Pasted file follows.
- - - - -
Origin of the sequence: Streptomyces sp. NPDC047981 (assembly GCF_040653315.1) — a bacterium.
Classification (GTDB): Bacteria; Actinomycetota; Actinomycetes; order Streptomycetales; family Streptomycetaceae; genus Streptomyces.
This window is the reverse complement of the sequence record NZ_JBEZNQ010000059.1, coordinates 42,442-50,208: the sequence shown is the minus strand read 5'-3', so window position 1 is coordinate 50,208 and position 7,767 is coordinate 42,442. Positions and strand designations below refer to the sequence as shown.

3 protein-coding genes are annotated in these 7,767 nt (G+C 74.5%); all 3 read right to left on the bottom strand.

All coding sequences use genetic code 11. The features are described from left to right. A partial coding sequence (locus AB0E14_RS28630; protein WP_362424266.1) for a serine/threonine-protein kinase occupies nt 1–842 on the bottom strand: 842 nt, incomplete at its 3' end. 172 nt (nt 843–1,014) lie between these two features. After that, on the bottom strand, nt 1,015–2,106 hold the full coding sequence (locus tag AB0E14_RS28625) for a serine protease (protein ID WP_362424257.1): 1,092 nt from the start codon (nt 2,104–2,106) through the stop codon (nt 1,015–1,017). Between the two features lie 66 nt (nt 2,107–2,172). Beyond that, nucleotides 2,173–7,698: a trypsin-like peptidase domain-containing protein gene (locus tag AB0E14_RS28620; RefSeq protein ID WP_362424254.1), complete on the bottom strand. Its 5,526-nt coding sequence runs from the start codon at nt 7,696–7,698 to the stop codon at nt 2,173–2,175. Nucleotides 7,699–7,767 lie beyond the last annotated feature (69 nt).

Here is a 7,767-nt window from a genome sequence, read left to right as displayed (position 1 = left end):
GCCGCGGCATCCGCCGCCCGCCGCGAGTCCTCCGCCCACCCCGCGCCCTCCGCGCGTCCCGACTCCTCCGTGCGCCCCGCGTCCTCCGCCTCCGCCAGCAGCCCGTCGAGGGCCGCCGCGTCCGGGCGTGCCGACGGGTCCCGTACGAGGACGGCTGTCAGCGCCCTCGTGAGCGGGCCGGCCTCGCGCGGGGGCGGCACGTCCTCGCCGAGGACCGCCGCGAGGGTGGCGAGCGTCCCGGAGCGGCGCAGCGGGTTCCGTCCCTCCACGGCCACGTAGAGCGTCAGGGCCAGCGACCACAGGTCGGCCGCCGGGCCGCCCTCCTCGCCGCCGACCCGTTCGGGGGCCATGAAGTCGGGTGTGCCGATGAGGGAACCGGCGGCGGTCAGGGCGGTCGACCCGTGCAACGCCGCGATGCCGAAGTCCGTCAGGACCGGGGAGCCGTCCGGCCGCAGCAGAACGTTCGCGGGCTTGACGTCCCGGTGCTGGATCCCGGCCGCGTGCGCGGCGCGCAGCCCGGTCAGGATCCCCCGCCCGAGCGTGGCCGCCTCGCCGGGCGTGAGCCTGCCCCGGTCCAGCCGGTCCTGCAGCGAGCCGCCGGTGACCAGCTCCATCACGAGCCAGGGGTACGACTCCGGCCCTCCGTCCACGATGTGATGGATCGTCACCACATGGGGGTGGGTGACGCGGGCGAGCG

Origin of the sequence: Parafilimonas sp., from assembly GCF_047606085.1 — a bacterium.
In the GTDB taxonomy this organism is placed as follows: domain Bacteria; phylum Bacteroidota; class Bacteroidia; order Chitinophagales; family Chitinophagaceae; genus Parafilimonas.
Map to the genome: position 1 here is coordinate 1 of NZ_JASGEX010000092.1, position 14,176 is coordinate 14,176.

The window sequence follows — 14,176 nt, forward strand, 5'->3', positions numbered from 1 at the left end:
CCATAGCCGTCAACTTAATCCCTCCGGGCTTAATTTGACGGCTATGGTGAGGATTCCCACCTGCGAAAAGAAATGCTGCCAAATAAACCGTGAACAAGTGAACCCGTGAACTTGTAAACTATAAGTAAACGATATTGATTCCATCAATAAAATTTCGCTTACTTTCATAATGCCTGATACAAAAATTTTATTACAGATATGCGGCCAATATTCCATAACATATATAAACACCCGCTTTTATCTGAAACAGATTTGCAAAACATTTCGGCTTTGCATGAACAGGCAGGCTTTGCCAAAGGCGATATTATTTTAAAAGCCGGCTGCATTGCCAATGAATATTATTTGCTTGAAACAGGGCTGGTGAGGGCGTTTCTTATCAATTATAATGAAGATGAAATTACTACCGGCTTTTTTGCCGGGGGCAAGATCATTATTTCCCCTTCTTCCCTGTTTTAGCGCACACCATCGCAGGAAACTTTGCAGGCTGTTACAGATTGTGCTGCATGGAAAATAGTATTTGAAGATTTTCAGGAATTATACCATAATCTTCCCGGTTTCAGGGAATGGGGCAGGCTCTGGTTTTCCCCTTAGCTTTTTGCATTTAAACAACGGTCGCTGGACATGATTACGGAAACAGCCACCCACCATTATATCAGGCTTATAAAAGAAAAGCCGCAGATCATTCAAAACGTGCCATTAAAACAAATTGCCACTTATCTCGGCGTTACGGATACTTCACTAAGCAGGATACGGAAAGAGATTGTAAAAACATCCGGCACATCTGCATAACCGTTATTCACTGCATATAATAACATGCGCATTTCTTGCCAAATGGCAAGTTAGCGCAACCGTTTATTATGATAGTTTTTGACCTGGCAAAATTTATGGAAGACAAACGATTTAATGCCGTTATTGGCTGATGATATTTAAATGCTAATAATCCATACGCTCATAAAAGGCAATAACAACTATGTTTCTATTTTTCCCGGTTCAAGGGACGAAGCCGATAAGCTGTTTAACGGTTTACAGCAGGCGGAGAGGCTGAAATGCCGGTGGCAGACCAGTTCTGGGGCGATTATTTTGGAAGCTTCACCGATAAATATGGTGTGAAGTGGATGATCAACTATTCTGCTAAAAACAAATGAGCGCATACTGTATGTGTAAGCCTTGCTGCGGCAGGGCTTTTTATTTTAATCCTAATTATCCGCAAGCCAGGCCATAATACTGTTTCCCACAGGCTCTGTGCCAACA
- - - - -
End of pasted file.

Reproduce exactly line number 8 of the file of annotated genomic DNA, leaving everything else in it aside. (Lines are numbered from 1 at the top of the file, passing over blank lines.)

Origin of the sequence: Parafilimonas sp., from assembly GCF_047606085.1 — a bacterium.